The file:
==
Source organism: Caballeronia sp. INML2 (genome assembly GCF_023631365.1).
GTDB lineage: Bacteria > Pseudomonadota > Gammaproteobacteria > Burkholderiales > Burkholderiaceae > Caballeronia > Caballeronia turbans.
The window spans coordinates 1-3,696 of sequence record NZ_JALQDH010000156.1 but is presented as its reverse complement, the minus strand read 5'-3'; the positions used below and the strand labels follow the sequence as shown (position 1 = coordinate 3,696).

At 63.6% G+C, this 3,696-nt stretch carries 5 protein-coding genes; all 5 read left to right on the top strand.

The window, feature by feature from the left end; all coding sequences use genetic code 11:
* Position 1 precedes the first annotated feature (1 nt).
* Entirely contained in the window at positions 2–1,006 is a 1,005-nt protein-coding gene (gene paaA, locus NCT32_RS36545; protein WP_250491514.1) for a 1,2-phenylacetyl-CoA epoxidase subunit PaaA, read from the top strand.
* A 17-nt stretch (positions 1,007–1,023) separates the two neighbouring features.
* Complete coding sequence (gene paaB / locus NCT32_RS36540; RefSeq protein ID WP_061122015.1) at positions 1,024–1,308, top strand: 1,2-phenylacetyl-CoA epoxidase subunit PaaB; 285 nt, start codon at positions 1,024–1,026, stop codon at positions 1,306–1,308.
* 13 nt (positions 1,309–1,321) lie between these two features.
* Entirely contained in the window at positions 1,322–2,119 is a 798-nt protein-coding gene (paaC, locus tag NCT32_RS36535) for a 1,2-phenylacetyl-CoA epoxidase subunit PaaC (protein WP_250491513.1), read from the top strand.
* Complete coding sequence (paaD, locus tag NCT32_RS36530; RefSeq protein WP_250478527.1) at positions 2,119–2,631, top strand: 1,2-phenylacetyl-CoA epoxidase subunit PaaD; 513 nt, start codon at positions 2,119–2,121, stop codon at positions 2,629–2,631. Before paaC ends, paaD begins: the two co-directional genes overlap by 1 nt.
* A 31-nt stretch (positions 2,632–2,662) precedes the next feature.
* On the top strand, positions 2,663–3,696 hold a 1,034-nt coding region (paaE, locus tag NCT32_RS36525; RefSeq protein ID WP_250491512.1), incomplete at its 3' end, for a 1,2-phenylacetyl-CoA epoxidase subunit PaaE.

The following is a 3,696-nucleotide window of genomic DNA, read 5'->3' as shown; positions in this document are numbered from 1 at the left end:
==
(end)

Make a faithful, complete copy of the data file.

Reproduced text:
Source organism: Caballeronia sp. INML2 (genome assembly GCF_023631365.1).
GTDB lineage: Bacteria > Pseudomonadota > Gammaproteobacteria > Burkholderiales > Burkholderiaceae > Caballeronia > Caballeronia turbans.
The window spans coordinates 1-3,696 of sequence record NZ_JALQDH010000156.1 but is presented as its reverse complement, the minus strand read 5'-3'; the positions used below and the strand labels follow the sequence as shown (position 1 = coordinate 3,696).

At 63.6% G+C, this 3,696-nt stretch carries 5 protein-coding genes; all 5 read left to right on the top strand.

The window, feature by feature from the left end; all coding sequences use genetic code 11:
* Position 1 precedes the first annotated feature (1 nt).
* Entirely contained in the window at positions 2–1,006 is a 1,005-nt protein-coding gene (gene paaA, locus NCT32_RS36545; protein WP_250491514.1) for a 1,2-phenylacetyl-CoA epoxidase subunit PaaA, read from the top strand.
* A 17-nt stretch (positions 1,007–1,023) separates the two neighbouring features.
* Complete coding sequence (gene paaB / locus NCT32_RS36540; RefSeq protein ID WP_061122015.1) at positions 1,024–1,308, top strand: 1,2-phenylacetyl-CoA epoxidase subunit PaaB; 285 nt, start codon at positions 1,024–1,026, stop codon at positions 1,306–1,308.
* 13 nt (positions 1,309–1,321) lie between these two features.
* Entirely contained in the window at positions 1,322–2,119 is a 798-nt protein-coding gene (paaC, locus tag NCT32_RS36535) for a 1,2-phenylacetyl-CoA epoxidase subunit PaaC (protein WP_250491513.1), read from the top strand.
* Complete coding sequence (paaD, locus tag NCT32_RS36530; RefSeq protein WP_250478527.1) at positions 2,119–2,631, top strand: 1,2-phenylacetyl-CoA epoxidase subunit PaaD; 513 nt, start codon at positions 2,119–2,121, stop codon at positions 2,629–2,631. Before paaC ends, paaD begins: the two co-directional genes overlap by 1 nt.
* A 31-nt stretch (positions 2,632–2,662) precedes the next feature.
* On the top strand, positions 2,663–3,696 hold a 1,034-nt coding region (paaE, locus tag NCT32_RS36525; RefSeq protein ID WP_250491512.1), incomplete at its 3' end, for a 1,2-phenylacetyl-CoA epoxidase subunit PaaE.

The following is a 3,696-nucleotide window of genomic DNA, read 5'->3' as shown; positions in this document are numbered from 1 at the left end: